Conservative Groups Block International Sea Treaty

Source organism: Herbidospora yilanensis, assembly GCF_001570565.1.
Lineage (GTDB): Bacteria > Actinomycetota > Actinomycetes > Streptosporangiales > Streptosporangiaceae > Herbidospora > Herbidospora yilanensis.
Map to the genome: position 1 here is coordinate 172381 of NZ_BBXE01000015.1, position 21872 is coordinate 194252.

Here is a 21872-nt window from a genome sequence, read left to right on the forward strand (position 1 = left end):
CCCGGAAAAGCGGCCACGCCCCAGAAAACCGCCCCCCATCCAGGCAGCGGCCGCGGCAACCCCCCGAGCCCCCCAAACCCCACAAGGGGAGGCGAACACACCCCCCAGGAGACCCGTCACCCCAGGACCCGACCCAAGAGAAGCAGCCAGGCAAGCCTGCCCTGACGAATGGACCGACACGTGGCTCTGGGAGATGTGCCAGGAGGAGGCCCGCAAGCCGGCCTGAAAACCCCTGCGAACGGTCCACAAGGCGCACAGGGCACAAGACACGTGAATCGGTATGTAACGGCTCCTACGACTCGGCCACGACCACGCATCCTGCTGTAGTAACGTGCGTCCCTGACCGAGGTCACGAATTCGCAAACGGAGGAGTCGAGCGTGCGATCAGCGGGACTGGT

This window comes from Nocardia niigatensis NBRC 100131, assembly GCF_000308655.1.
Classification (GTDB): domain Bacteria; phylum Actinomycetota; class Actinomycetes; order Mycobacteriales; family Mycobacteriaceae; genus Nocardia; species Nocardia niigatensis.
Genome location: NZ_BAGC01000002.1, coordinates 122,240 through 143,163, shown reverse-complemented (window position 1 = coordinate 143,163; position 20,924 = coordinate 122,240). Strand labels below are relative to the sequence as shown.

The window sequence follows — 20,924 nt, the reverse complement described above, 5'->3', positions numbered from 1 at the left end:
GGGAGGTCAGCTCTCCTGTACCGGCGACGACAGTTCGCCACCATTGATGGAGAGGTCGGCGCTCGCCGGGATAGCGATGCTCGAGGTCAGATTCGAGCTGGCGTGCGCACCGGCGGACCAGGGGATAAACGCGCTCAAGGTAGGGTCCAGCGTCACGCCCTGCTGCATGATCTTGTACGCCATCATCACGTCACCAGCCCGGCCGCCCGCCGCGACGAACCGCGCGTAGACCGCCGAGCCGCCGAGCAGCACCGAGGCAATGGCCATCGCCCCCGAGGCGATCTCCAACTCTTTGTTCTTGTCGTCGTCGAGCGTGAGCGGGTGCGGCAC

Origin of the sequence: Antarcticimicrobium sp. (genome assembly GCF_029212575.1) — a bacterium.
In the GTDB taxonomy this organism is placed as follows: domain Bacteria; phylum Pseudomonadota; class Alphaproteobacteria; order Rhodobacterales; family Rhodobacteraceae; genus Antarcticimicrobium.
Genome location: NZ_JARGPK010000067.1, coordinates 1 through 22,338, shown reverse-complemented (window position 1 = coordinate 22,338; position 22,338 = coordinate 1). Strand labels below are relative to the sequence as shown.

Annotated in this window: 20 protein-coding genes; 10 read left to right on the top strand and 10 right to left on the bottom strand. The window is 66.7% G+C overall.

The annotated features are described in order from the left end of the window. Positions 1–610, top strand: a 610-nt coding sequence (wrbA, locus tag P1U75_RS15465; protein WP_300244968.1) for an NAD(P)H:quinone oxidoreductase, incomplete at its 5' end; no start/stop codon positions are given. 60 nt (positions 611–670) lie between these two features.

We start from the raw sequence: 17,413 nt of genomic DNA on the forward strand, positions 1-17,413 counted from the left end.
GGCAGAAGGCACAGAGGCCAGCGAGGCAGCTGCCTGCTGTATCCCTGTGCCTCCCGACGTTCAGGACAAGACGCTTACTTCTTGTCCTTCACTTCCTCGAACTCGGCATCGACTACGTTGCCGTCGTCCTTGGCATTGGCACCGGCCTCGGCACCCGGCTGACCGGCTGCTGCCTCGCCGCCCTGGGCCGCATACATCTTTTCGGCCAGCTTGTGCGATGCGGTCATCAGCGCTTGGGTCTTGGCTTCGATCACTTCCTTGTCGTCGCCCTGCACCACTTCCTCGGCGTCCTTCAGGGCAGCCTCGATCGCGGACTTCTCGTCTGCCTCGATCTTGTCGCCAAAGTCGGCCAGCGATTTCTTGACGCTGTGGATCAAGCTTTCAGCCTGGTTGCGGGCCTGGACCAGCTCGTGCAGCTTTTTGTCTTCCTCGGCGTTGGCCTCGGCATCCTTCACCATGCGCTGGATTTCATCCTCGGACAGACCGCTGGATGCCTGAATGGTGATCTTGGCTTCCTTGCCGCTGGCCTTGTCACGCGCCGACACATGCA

The U.N. Convention on the Law of the Sea — a comprehensive international accord governing the use of oceans for shipping, fishing, mining, and naval operations — has been signed by the U.S. and unanimously approved by the Senate Foreign Relations Committee, but it languishes in the Senate nonetheless, awaiting a final vote. Environmental groups have supported the treaty for years, saying it provides important tools to protect ocean ecosystems. A thwarted treaty supported by enviros is no big news — but this treaty is also supported by oil and mining companies, as well as the Defense and State departments. So what’s the holdup? A vocal coalition of far-right groups objects to the multinational agreement because … well, because it’s multinational. “All these U.N. treaties are invasions of our sovereignty,” said Phyllis Schlafly of the conservative Eagle Forum. An aide to Sen. Richard Lugar (R-Ind.), the treaty’s main Senate advocate, said the conservative objections were expected, but “what did surprise us is that the administration kowtowed to them so quickly.”